I believe that this is a portable way of creating a sort of "/dev/null" stream.

In fact it is likely to be faster than creating an ofstream to /dev/null because the latter requires that the output characters all be generated, and then "thrown to the bit-bucket", whereas an ostream whose badbit is set would allow operator<< to exit immediately (before generating the output form). See issue #969.

#10 Updated by John Abbott over 1 year ago

With reference to comment 6, and the example there.

I now think it would be better to require that the programmer say explicitly for each use of VERBOSE the level:
  • it makes implementation simpler
  • it makes the code clearer (what should the default level if none is given explicitly?)

#11 Updated by John Abbott over 1 year ago

  • Target version changed from CoCoALib-0.99999 to CoCoALib-0.99560
  • % Done changed from 10 to 50

I have just checked in a first impl of "verbose".... including doc and an example (but no test).

Perhaps we can try using it to see whether the design is reasonable (and to find out which refinements should be added).

#12 Updated by Anna Maria Bigatti over 1 year ago

Added in CoCoA-5. Fantastic!

#13 Updated by John Abbott over 1 year ago

A quick grep suggests that we should check the use of clog in the following files:
  • ApproxPts2.C
  • OpenMathXML.C
  • TmpGPoly.C and TmpGReductor.C

#14 Updated by Anna Maria Bigatti over 1 year ago

I think we should set some rules like:

1 - 9 (or to 99) reserved for users.
100 - ?? for higher cocoa/cocolib functions
1000 - ?? for deeper cocoa/cocoalib function (for GBasis now it is 1965)

This because the verbosity level is global, so we need to "filter out" some common calls.

#15 Updated by John Abbott over 1 year ago

Anna's idea of reserving certain ranges for different "levels" of function appeals to me. I think her ranges are too spread apart, and am tempted to suggest more compact ranges:
  • 1--9 for user fns
  • 10--19 for "higher" CoCoALib fns (or should it be 11--19?)
  • 20--29 for "deeper" CoCoALib fns (or should it be 21--29?)

I can see that using the range 100-109 for deeper fns is possibly more "mnemonic".
Of course 1965 for G-basis computation is "amusing".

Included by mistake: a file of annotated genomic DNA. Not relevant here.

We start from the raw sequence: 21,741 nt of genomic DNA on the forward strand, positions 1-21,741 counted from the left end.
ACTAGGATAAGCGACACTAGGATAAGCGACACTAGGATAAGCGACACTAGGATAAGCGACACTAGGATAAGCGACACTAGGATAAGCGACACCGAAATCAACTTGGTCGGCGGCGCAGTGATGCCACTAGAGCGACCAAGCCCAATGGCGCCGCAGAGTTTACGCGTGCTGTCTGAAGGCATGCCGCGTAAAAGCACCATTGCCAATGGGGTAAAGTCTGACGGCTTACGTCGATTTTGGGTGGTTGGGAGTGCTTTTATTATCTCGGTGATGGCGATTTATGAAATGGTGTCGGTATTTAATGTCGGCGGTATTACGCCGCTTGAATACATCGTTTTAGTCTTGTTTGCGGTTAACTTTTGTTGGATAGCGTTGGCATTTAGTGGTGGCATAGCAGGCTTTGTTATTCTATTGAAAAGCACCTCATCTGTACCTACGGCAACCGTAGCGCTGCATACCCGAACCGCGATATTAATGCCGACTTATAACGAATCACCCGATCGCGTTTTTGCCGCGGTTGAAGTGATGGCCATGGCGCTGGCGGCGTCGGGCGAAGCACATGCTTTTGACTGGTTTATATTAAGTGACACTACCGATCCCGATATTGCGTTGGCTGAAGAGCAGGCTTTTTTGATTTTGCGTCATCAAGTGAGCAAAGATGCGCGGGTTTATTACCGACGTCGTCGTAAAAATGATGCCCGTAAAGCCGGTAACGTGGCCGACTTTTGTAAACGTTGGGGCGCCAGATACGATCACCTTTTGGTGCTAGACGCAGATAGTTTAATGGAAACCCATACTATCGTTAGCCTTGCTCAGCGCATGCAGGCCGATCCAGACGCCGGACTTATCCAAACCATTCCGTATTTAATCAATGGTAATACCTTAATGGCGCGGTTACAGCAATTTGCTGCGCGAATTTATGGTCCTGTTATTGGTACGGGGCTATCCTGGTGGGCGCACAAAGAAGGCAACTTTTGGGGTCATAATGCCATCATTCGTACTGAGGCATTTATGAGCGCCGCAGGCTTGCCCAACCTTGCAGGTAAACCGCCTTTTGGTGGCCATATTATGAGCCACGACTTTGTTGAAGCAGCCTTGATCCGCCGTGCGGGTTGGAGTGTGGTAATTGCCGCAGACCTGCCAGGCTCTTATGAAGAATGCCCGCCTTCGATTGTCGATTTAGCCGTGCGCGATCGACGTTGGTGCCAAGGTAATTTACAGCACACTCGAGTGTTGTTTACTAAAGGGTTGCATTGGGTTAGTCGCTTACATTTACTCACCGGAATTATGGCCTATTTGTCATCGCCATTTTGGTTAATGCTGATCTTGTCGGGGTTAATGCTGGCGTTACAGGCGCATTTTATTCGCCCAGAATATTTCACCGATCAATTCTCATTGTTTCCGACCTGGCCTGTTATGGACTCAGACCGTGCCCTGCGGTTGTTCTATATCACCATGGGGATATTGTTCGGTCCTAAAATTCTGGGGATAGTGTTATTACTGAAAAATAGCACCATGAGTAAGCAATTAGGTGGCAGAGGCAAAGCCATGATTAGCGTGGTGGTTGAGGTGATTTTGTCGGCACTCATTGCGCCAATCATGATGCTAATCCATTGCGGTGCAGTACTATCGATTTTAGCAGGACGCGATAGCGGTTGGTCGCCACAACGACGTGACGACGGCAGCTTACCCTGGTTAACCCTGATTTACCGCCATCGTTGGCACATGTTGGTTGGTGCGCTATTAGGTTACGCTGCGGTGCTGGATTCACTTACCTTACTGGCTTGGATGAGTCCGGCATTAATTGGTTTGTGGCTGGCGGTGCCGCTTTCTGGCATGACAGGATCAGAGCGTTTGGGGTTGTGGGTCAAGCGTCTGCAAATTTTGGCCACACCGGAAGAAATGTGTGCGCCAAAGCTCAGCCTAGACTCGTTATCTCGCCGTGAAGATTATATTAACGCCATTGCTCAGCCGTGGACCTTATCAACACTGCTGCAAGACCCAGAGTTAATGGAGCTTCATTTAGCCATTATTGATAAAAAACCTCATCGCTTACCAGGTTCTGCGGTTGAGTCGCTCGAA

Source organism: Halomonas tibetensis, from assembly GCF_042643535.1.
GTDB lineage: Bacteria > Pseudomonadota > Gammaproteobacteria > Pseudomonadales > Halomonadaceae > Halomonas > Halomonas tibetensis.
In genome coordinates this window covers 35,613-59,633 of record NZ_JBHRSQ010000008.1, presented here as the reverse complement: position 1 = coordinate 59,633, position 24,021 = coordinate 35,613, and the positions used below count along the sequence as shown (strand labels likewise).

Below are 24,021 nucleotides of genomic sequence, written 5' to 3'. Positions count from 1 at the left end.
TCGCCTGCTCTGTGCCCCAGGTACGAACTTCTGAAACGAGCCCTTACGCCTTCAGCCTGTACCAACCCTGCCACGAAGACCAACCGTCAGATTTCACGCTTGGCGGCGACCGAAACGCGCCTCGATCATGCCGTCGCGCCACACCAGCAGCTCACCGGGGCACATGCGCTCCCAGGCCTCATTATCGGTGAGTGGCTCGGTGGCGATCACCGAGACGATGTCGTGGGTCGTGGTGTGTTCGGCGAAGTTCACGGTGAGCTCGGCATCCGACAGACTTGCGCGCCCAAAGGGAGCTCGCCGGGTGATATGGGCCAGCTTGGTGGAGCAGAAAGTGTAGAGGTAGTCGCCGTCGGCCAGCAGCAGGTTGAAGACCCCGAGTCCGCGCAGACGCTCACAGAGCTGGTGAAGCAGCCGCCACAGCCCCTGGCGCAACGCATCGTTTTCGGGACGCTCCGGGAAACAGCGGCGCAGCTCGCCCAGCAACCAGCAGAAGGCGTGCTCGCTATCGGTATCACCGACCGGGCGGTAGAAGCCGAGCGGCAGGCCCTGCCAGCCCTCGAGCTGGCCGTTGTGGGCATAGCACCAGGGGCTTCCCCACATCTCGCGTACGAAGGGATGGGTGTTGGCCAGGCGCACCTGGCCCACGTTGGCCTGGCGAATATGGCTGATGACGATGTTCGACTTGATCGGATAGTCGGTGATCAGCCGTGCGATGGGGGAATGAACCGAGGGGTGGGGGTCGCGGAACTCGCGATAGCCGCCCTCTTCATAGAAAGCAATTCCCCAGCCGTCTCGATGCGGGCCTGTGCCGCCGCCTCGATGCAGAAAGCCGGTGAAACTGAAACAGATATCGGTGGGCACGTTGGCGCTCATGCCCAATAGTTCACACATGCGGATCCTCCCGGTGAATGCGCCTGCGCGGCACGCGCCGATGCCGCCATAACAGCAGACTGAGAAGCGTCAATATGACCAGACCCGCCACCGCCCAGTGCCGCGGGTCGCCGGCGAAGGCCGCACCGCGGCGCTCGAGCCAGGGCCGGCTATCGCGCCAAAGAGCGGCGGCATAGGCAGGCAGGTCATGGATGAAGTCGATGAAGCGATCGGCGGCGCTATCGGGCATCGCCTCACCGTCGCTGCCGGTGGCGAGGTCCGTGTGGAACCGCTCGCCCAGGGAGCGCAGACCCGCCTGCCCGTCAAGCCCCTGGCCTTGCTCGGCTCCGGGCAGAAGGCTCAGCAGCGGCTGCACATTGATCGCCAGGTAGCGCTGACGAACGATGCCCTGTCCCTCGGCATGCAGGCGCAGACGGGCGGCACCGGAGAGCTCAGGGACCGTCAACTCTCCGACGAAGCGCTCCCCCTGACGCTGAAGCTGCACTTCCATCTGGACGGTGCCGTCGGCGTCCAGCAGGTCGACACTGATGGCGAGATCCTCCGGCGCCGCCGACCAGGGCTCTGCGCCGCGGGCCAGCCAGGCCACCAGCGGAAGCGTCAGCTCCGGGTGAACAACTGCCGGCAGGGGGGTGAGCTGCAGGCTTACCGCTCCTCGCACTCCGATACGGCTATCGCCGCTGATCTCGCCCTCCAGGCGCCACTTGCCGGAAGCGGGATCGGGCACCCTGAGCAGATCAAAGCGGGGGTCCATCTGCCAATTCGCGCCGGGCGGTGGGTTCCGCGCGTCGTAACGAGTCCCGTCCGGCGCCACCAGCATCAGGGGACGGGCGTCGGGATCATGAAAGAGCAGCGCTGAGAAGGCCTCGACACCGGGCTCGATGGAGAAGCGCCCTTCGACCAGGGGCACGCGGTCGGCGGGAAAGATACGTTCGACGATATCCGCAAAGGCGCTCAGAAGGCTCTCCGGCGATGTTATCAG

We could even have a much more limited range: 1--4 (incl) for user fns, and 5--9 for CoCoALib fns (without making a distinction between "higher" and "deeper" fns). A possible advantage of a more compact range is that an increment in the level will likely produce an observable effect.

Comments? Opinions? I wonder if there are any guidelines "out there"? (on the internet?)

#16 Updated by Anna Maria Bigatti over 1 year ago

I prefer the mnemonic number of digits. So I suggest
1 digit -- free for users
2 digits -- cocoalib and cocoa packages
3 digits -- inside GBasis or deeper arithmetic

Then we can decide that we use only a small range (e.g. 10-15)

This would also allow us to use funny ranges (e.g. 40-49) during development.
(and they would be easy to spot when cleaning up for releasing ;-)

#17 Updated by John Abbott over 1 year ago

How about starting with just two ranges?
1--9 for users
10--??? for CoCoA packages and CoCoALib

I had also considered making the verbose levels a collection of <string>+<int> where the string would identify the family of fns, and the int would indicate the level of verbosity for that family. I preferred to start with just an int to see how that works (before potentially implementing a more complicated system).

I still like the idea of reserving low number for the user. I am less convinced about the distinction between "high level" and "low level" CoCoALib fns; it reminds of those arbitrary administrative categories which always end up with ridiculous situations (which exhibit lack of foresight on the part of the inept creator of the categories).

#18 Updated by Anna Maria Bigatti over 1 year ago

  • % Done changed from 50 to 70

Changed interface (after personal discussion in Kassel):

void SetVerbosityLevel(long);
long VerbosityLevel();

Currently (while getting more experience on it) we decided to have levels
1-9 reserved for the user, ald level 100 for first info on GBasis progress.
[and I set 50 for gin computation, in CoCoA-5]

Should we have a list for verbosity levels? This might be duplication of information as we surely should list what is in the documentation of functions....
Think of an automatic way of having both.

#19 Updated by Anna Maria Bigatti about 1 year ago

  • Related to Feature #708: ExternalLib Normaliz: verbose flag? added

#20 Updated by John Abbott 8 months ago

  • Status changed from In Progress to Feedback
  • % Done changed from 70 to 90

#21 Updated by John Abbott 8 months ago

  • Status changed from Feedback to Closed
  • Assignee set to John Abbott
  • % Done changed from 90 to 100
  • Estimated time set to 6.60 h